A recent book by Derek Jensen the radical environmentalist also raises the above questions. He argues that sustainability is now a devalued term. He writes about what he calls the conservation-industrial complex:

“big green organizations, huge “environmental” foundations, neo-environmentalists, some academics–which has co-opted too much of the movement into “sustainability,” with that word being devalued to mean “keeping this culture going as long as possible.” Instead of fighting to protect our one and only home, they are trying to “sustain” the very culture that is killing the planet. And they are often quite explicit about their priorities.”

Jensen, argues for, and imagines, an end to “technologized, industrialized civilization and a return to agrarian communal life.” Of course to the well-heeled policy urbanists this is a seemingly extreme view. But nonetheless, it is a view, that at this point in time, I am drawn drawn to. It reminds me a bit of the urban efforts and gestures of the architects Leon and Rob Krier to return us to a pre-industrial urbanism. So what exactly would be wrong with such a return? 

Another author of interest to me in this debate is late Australian philosopher Val Plumwood. Plumwood questions what she denoted as hyperseperation. Hyperseparation gives rise to the dominant structures that drive binaries such as, nature-culture, matter-mind and savage-civilised. In the context of the Ecocities debate we run the risk of simply arrogating all mind to our own species and seeing everything else as mindless matter. Matter, as exemplified by the cities formed in our own image. These Ecotopias, Ecopositive cities and Ecocities are now crowding out our social media feeds, and these imagined cities are too often image-cities emptied of, and destructive of, real ecologies.

A real debate around cities needs to merge that examines how cities might be dismantled and decolonized and how we might see them less as machines of innovation and capital. At the conference the academic program looked like more of the same old pap: Densification, greening the cities or “Bringing Nature Back In”, resilience, healthy cities, new forms of co-operation and sustainable food production. Certainly there was some good stuff in the conference around the First Nations and those other real cities, the organic informal cities full of inequalities.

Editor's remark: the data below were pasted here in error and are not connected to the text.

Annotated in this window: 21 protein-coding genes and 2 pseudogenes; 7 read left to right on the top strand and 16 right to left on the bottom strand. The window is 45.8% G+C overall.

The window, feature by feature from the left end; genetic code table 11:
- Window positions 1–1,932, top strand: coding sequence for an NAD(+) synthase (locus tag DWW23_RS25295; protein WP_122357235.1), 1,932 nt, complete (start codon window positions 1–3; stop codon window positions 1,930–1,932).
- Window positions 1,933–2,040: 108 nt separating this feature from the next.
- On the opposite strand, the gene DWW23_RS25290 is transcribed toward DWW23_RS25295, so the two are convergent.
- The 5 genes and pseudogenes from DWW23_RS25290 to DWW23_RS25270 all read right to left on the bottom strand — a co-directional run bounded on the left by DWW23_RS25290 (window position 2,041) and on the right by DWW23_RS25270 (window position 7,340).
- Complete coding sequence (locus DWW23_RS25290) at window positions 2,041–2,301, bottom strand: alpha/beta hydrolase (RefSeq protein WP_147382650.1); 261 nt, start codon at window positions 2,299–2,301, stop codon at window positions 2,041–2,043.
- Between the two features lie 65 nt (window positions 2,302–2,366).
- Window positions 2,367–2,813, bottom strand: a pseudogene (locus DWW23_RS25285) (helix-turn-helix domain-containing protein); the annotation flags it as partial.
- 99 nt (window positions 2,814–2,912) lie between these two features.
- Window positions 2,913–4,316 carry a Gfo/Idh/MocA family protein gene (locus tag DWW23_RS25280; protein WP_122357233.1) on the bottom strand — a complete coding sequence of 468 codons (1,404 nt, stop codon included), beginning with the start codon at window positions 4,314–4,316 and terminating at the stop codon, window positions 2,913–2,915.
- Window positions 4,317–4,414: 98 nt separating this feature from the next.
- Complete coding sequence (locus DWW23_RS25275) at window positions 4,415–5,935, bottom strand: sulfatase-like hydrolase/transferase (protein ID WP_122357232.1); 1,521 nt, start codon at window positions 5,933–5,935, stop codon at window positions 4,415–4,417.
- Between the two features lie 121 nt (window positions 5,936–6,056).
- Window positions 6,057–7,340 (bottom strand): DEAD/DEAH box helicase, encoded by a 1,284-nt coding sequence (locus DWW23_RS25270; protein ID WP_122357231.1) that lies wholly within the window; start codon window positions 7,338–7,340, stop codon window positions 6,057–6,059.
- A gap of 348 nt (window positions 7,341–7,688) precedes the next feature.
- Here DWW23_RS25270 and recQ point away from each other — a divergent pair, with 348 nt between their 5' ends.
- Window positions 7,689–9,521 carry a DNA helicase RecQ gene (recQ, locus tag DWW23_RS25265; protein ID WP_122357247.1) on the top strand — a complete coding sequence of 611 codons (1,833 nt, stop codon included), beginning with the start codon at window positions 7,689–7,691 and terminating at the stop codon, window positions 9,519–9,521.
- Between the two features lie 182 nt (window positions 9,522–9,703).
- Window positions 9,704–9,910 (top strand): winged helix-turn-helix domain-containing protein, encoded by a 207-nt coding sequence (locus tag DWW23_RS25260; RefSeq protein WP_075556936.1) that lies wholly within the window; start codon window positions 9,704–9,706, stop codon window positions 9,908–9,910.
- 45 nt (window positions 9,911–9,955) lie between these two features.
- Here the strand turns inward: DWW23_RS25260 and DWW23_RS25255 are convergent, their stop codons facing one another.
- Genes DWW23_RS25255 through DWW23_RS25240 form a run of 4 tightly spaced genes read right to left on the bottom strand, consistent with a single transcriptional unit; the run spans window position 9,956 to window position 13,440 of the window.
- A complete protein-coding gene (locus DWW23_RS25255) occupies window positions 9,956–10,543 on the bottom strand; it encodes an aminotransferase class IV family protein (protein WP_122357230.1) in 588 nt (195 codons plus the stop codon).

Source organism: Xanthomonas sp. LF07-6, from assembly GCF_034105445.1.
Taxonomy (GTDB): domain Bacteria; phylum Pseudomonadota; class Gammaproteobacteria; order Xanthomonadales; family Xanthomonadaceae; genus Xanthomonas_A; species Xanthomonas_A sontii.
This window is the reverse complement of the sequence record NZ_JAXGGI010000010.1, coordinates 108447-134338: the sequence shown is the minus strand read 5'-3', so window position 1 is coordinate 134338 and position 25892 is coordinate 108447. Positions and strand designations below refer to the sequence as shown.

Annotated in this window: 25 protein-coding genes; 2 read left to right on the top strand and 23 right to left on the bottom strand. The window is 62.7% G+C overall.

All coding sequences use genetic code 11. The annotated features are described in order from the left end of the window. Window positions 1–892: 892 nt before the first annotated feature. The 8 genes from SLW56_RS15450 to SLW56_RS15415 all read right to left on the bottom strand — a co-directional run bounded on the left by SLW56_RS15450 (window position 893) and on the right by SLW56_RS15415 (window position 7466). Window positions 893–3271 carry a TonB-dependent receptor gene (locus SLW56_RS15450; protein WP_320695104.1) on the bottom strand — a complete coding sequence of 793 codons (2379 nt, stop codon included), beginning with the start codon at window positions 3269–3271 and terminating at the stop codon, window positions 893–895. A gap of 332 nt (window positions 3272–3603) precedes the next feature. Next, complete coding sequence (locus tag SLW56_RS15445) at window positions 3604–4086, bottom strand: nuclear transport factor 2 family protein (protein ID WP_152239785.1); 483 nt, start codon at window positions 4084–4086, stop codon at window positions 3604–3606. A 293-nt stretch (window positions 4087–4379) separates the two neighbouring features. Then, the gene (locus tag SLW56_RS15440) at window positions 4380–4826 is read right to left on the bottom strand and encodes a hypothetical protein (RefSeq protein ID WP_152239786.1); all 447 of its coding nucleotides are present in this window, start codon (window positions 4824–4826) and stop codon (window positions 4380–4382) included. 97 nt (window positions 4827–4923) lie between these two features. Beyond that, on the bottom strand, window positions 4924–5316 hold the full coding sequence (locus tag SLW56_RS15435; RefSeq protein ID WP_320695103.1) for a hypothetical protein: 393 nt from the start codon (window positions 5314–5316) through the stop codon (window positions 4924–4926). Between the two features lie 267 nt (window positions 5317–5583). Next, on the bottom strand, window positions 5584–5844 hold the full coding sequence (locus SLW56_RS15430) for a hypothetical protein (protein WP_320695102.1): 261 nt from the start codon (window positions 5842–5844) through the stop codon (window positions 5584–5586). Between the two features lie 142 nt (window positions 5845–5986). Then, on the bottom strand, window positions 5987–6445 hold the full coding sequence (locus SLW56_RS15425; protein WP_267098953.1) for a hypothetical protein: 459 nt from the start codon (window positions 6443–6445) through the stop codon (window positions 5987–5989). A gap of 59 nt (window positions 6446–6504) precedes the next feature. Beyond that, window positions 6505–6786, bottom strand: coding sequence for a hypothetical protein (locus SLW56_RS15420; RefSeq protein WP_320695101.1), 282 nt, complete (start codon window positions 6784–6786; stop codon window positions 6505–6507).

But, in the face of climate change and the loss of actual and real ecosystems, habitats and species, outside of our existing cities there is only so much of this pap I can take. A few papers held glimmer of hope about new research agendas and questioning of this prevailing, and increasingly branded paradigm. I guess the image that headlined the conference (ably devised by Simon Cookes) of chucking plants onto concrete buildings and rooftops kind of says it all for me.

As architects and urbanists we need to explore the dynamics and effectiveness of architecture in relation to the real and deeper ecologies than just greening up the cities in Photoshop. This also means having a debate around how we might dismantle the cities and explore new forms of settlement. We need to dismantle the greenwash.

The Rise of the Box Building: Bananas in Pajamas and BIM software.

I fear that the latest digital software dictates our design decisions without architects really thinking that much about it. Instead of jumping on the new great new BIM technology bandwagon we need a different debate.  I worry that some of the readers of this blog may be a bit tired of my seemingly old school rants about the hazards of digital technologies and design. But they need to be voiced, or written about, before it is too late. Architects need to resist architectural design and design knowledge becoming a sub-system of a commodified production process. Debating the merits of the prevalent software brands is critical to developing a resistance to anything that diminishes our field of knowledge.